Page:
Gargiulo said the majority of the people they see are “self-medicating or coping due to trauma.”

Peterson-Stephan said the Bowen Center’s “Seeking Safety” group “speaks specifically to the trauma aspect.”

“Trauma is very often associated with addiction and we can argue chicken or the egg there,” said Peterson-Stephan. “Sometimes it’s an addiction that leads people even into further trauma, but oftentimes people have experienced various traumatic events in their life and for lack of knowing what else to do, they choose to self-medicate or treat that trauma with substances.”

Parkview Wabash Hospital substance use outpatient treatment program director Joel Makin said many patients are dealing with depression, anxiety, PTSD and other mental disorders.

Makin said their moral recognition therapy (MRT) is scheduled one day a week in both the morning and evening and is “a trauma-informed treatment.” Makin said they also have a mental health group that runs during the evenings, among other groups.

“They can kind of transition from the use the drugs for that need and they’re able to identify some of those key needs that have gone unmet probably and caused some of this stuff and or have eroded over time because of using it,” said Makin. “That’s my favorite part is that deep processing. In every group, we have that and that’s kind of the standard. The first half we do that educational and the second half we do that kind of deeper processing.”

Over-prescription

In addition to existing trauma, Peterson-Stephan said over-prescription of opioids by doctors is “a very real issue.”

Custer-Mitchell said there while there was “no doubt” that that over-prescription “occurred everywhere across the country,” Parkview Health’s Parkview Physicians Group (PPG) monitors opioid prescriptions by each physician.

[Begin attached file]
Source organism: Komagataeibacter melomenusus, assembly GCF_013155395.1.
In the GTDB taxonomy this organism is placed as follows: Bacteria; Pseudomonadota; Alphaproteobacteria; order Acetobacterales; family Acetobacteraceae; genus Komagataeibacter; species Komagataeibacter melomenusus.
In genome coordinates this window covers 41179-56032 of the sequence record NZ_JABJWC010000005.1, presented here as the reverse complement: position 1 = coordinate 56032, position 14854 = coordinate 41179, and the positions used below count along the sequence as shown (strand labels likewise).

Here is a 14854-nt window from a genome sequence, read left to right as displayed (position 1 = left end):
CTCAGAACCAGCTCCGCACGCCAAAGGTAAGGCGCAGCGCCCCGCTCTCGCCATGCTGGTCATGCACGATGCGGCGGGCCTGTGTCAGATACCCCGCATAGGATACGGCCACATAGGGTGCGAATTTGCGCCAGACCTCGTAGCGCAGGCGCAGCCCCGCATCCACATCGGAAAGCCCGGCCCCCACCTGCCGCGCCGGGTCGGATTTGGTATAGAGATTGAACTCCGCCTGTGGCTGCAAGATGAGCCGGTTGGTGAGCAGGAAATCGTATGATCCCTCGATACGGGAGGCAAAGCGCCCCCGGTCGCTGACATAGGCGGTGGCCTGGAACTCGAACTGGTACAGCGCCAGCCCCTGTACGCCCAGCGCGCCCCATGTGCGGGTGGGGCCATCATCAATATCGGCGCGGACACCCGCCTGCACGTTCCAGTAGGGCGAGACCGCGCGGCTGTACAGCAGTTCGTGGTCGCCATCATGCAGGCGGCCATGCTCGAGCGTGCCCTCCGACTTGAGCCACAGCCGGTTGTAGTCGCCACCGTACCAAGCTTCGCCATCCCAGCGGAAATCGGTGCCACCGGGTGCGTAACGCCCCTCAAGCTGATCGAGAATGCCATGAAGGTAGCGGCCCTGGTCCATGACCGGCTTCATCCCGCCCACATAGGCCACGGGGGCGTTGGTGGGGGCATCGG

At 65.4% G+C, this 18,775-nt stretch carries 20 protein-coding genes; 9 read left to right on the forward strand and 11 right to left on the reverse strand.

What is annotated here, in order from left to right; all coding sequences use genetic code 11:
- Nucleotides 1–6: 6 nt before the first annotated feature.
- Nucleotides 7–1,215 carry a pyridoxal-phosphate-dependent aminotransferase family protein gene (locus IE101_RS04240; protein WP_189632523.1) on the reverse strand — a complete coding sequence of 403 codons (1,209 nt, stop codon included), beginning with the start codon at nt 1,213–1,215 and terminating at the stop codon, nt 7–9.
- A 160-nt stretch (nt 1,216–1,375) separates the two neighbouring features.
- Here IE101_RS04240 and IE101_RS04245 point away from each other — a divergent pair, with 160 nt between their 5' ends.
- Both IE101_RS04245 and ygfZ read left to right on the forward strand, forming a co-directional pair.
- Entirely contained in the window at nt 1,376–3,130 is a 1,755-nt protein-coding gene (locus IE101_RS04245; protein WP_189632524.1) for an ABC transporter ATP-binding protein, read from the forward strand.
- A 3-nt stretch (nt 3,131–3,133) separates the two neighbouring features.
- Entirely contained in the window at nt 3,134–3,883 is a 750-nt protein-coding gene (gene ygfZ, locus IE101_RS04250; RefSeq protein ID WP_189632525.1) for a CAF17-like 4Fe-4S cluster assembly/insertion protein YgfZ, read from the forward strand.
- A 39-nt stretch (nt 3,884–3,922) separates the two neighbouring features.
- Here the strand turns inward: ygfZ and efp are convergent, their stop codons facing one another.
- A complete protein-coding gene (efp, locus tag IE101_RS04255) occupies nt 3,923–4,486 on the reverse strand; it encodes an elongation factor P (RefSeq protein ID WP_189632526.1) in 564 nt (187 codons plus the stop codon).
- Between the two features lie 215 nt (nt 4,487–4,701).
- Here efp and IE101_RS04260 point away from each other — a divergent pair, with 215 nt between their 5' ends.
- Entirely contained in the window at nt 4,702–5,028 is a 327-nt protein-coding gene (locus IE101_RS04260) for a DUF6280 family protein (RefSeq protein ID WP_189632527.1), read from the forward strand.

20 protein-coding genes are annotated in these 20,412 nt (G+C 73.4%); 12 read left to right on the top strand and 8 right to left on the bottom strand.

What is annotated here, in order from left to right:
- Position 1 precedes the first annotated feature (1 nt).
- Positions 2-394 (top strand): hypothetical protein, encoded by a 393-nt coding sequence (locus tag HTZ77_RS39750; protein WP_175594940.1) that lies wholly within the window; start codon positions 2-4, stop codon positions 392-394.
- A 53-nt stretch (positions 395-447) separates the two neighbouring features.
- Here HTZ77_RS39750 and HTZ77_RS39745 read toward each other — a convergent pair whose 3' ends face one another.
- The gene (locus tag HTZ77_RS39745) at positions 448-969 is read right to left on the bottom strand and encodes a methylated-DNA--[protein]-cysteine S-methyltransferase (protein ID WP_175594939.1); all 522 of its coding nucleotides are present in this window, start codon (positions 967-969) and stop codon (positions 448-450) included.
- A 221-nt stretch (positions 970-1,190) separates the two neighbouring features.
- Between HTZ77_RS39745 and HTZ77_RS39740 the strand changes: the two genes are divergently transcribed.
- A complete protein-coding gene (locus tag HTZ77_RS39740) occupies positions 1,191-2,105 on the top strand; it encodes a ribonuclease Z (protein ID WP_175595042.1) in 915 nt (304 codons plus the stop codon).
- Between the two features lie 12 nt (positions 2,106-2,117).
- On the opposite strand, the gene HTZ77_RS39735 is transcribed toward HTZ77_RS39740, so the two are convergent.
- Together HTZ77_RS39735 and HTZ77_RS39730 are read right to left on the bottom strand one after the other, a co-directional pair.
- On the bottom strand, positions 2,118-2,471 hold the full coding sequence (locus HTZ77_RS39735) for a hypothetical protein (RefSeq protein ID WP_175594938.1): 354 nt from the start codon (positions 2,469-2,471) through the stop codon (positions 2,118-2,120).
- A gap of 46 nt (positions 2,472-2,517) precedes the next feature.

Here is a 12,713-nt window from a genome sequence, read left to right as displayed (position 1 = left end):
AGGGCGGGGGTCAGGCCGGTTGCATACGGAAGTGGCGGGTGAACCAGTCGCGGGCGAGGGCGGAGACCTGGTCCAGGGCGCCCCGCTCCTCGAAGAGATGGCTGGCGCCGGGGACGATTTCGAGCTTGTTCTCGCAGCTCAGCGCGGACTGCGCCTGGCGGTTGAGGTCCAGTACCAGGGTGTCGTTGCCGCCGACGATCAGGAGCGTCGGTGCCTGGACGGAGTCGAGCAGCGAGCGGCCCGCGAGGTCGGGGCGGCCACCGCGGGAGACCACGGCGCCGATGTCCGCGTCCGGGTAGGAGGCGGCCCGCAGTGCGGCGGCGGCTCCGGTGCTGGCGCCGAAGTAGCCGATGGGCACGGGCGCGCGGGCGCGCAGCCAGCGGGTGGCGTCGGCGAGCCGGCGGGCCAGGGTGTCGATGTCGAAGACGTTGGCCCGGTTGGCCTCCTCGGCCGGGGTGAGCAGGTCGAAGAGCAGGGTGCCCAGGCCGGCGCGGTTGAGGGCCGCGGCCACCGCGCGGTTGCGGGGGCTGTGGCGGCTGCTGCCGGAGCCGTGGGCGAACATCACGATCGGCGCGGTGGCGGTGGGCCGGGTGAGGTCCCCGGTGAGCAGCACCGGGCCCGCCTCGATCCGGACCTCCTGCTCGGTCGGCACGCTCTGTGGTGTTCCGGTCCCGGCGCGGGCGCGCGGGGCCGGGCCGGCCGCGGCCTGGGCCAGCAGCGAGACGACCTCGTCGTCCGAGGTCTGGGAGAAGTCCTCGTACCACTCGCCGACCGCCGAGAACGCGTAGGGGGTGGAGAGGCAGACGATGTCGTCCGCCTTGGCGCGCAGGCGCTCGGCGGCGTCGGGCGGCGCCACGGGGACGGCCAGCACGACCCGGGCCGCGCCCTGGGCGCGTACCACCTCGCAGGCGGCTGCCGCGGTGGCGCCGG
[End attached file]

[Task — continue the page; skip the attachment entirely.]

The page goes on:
“They track it. They trend it. They watch it,” said Custer-Mitchell. “If they see anybody prescribing more than they used to or a little higher than others they sit down and have a conversation and look at the patients involved and make sure that things are appropriate. … We want a physician to monitor that and they know what they’re looking for and they can review charts and make sure that things are appropriate.”

Peterson-Stephan said methamphetamines being so prevalent also affected opioid use.

“We have patients who will report that they would go to an opioid to help them get off the meth or vice versa,” said Peterson-Stephan. “They would use meth to get off of the opioid because they kind of counterbalanced each other. Stimulant and a depressant and trying to wean yourself one off of the other.”

Intensive outpatient programs

Custer-Mitchell said they have an intensive outpatient program (IOP) for those continuing their recovery.

“They’re here for three hours a day three times a week for outpatient therapy,” said Custer-Mitchell. “It’s really grown on us. It’s just bloomed. Fortunately and unfortunately.”

Peterson-Stephan said the Bowen Center also has an intensive outpatient treatment program.

“That’s for individuals who have a high risk of relapse and maybe had multiple episodes of treatment and aren’t quite to go to residential or maybe residential addiction treatment isn’t available,” said Peterson-Stephan.

Peterson-Stephan said this program is set up for nine hours a week of clinical intervention “to help them obtain and sustain their recovery efforts.”